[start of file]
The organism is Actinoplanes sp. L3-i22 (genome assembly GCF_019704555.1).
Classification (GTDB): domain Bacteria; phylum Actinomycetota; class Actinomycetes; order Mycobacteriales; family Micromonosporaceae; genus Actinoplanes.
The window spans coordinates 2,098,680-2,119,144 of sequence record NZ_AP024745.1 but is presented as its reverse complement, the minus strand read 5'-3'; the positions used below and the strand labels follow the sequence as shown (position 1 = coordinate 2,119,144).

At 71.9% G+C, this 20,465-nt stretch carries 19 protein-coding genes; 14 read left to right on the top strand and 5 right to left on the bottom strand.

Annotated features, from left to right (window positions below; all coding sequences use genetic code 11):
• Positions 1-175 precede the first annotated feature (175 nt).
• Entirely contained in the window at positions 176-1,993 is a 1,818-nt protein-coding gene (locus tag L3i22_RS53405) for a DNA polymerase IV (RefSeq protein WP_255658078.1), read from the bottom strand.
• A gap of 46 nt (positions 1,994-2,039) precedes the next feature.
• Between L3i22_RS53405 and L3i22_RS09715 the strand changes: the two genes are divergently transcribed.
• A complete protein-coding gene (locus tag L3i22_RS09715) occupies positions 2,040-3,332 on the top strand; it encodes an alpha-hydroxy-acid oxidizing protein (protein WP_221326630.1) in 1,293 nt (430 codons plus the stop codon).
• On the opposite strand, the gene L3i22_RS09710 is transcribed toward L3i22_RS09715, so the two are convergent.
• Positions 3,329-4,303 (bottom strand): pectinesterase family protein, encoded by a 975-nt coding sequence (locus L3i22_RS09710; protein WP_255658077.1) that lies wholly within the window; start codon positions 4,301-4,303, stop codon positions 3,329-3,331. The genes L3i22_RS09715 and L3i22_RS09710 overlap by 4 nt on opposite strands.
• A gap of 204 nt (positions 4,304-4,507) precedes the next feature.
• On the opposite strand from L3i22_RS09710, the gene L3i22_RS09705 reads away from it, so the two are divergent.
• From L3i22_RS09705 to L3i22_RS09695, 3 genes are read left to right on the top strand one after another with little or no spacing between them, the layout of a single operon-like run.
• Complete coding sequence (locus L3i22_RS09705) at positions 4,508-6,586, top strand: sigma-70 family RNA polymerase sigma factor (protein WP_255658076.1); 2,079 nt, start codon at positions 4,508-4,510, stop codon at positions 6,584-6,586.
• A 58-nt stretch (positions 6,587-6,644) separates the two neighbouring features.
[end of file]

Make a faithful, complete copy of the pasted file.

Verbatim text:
The organism is Actinoplanes sp. L3-i22 (genome assembly GCF_019704555.1).
Classification (GTDB): domain Bacteria; phylum Actinomycetota; class Actinomycetes; order Mycobacteriales; family Micromonosporaceae; genus Actinoplanes.
The window spans coordinates 2,098,680-2,119,144 of sequence record NZ_AP024745.1 but is presented as its reverse complement, the minus strand read 5'-3'; the positions used below and the strand labels follow the sequence as shown (position 1 = coordinate 2,119,144).

At 71.9% G+C, this 20,465-nt stretch carries 19 protein-coding genes; 14 read left to right on the top strand and 5 right to left on the bottom strand.

Annotated features, from left to right (window positions below; all coding sequences use genetic code 11):
• Positions 1-175 precede the first annotated feature (175 nt).
• Entirely contained in the window at positions 176-1,993 is a 1,818-nt protein-coding gene (locus tag L3i22_RS53405) for a DNA polymerase IV (RefSeq protein WP_255658078.1), read from the bottom strand.
• A gap of 46 nt (positions 1,994-2,039) precedes the next feature.
• Between L3i22_RS53405 and L3i22_RS09715 the strand changes: the two genes are divergently transcribed.
• A complete protein-coding gene (locus tag L3i22_RS09715) occupies positions 2,040-3,332 on the top strand; it encodes an alpha-hydroxy-acid oxidizing protein (protein WP_221326630.1) in 1,293 nt (430 codons plus the stop codon).
• On the opposite strand, the gene L3i22_RS09710 is transcribed toward L3i22_RS09715, so the two are convergent.
• Positions 3,329-4,303 (bottom strand): pectinesterase family protein, encoded by a 975-nt coding sequence (locus L3i22_RS09710; protein WP_255658077.1) that lies wholly within the window; start codon positions 4,301-4,303, stop codon positions 3,329-3,331. The genes L3i22_RS09715 and L3i22_RS09710 overlap by 4 nt on opposite strands.
• A gap of 204 nt (positions 4,304-4,507) precedes the next feature.
• On the opposite strand from L3i22_RS09710, the gene L3i22_RS09705 reads away from it, so the two are divergent.
• From L3i22_RS09705 to L3i22_RS09695, 3 genes are read left to right on the top strand one after another with little or no spacing between them, the layout of a single operon-like run.
• Complete coding sequence (locus L3i22_RS09705) at positions 4,508-6,586, top strand: sigma-70 family RNA polymerase sigma factor (protein WP_255658076.1); 2,079 nt, start codon at positions 4,508-4,510, stop codon at positions 6,584-6,586.
• A 58-nt stretch (positions 6,587-6,644) separates the two neighbouring features.